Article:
Poisonous Snakes in Greece



Balkan whip snake

1   The Balkan whip snake is a medium sized snake, which is commonly met in the island of Crete. It can reach a length of 1m, but is usually much shorter. It is completely harmless for humans, as it’s non-venomous. When caught and feared, it may bite fiercely, but cannot cause any trouble. It usually lives in rocky areas near sea level, as it prefers warm places, but has also been observed at altitudes up to 1400m. Whip snakes are diurnal and usually like sunning during the day. It preys mainly on other reptiles, large insects, small mammals and, occasionally, young birds. It hunts mostly on the ground but climbs very skillfully on bushes and low trees. In fact its Greek name dendrogalia, meaning treecat, is taken after its cat-like climbing on trees. When hanging it stands still and it is very difficult for someone to distinguish the snake from the branches.


Leopard snake


The leopard snake is the most beautiful species of snake in Greece, with characteristic orange-red markings on its back. In Crete it is called ochentri, which means viper, which is incorrect as the snake is completely harmless. This false impression has been caused by a V sign on its head, which is similar to that of vipers. The Greek name is spitofido, i.e. house snake, originates from Cyclades Islands, where people deliberately brought leopard snakes in their cellars and storage areas, so as to control mouse populations. It reaches up to 1.2m in length and prefers places up to 1600m altitude. It feeds on rodents, lizards and sometimes young birds, ambushing among rocks and over bushes. They mate on late spring and females lay 2-8 eggs. If caught it is very likely to bite, but still it is harmless.


Cat Snake


The cat snakes in Kefalonia island (in Ionian Sea) are called holy snakes, as they are linked to a religious tradition dating back in ancient times. The wonder takes place every year at the church of Virgin Mary in Lagouvardo, known also as Virgin Mary of Snakes. According to the tradition, when the nuns were once threatened by the Turks, they prayed to Virgin Mary. Then, snakes appeared miraculously everywhere and surrounded the monastery, scaring Turks off. Since then, every year between 6-16 August, small snakes with a small cross on their head appear in the rocks of the belfry. The snakes are believed to bring good fortune and non-appearing is perceived as a bad omen. It is characteristic that the snakes did not appear in 1940 and 1953, the years of the Second World War (in Greece) and the catastrophic earthquake in Kefalonia, respectivelly.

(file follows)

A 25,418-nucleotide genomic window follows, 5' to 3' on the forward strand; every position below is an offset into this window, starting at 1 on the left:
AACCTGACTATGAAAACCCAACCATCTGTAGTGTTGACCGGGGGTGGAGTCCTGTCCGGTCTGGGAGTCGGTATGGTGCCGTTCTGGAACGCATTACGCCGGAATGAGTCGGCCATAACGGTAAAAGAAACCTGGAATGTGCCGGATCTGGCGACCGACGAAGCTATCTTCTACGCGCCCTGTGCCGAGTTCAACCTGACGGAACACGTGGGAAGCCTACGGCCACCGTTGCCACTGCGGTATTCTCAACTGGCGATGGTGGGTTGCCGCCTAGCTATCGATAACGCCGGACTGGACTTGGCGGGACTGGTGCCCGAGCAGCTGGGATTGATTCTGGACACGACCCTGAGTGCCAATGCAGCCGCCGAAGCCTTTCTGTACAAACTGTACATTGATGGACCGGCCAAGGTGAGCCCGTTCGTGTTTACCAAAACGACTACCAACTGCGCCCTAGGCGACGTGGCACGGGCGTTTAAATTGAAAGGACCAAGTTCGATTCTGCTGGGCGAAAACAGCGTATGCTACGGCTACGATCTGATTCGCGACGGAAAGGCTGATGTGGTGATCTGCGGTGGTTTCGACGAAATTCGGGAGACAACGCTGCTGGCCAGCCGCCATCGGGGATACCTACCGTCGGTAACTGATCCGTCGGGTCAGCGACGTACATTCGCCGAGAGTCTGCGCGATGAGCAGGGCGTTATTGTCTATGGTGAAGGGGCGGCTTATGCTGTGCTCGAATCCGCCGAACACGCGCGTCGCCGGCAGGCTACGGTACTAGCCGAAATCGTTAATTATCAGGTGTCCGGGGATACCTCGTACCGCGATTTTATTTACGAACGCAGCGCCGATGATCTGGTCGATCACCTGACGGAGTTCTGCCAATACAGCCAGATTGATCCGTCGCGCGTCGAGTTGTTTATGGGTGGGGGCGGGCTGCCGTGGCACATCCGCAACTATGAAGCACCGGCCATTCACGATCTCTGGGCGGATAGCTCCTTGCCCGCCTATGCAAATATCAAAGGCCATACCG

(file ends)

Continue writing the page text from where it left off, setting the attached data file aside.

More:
Dice snake


The dice snake is a kind of water snake, which occurs frequently in the permanent wetlands, the sea shores and rock pools of Crete. Many Cretans call it as water snake, but this name actually belongs to the relative species of Natrix natrix, which is absent from the island. Finally there is the suspicion that the dice snake of Crete belongs to a separate species, but it hasn’t been confirmed yet. If picked up, this snake will rarely bite, but it can and does emit a strong-smelling fluid and make a whistling sound in an attempt to put its tormentor off. It also pretends being dead by turning upside down, with open mouth and its tongue out. It is non-venomous and usually reaches 80cm in length. It mates in the spring and females lay 5-25 eggs in the summer.


Source:  https://www.cretanbeaches.com/en/fauna-and-animal-species/reptiles/snakes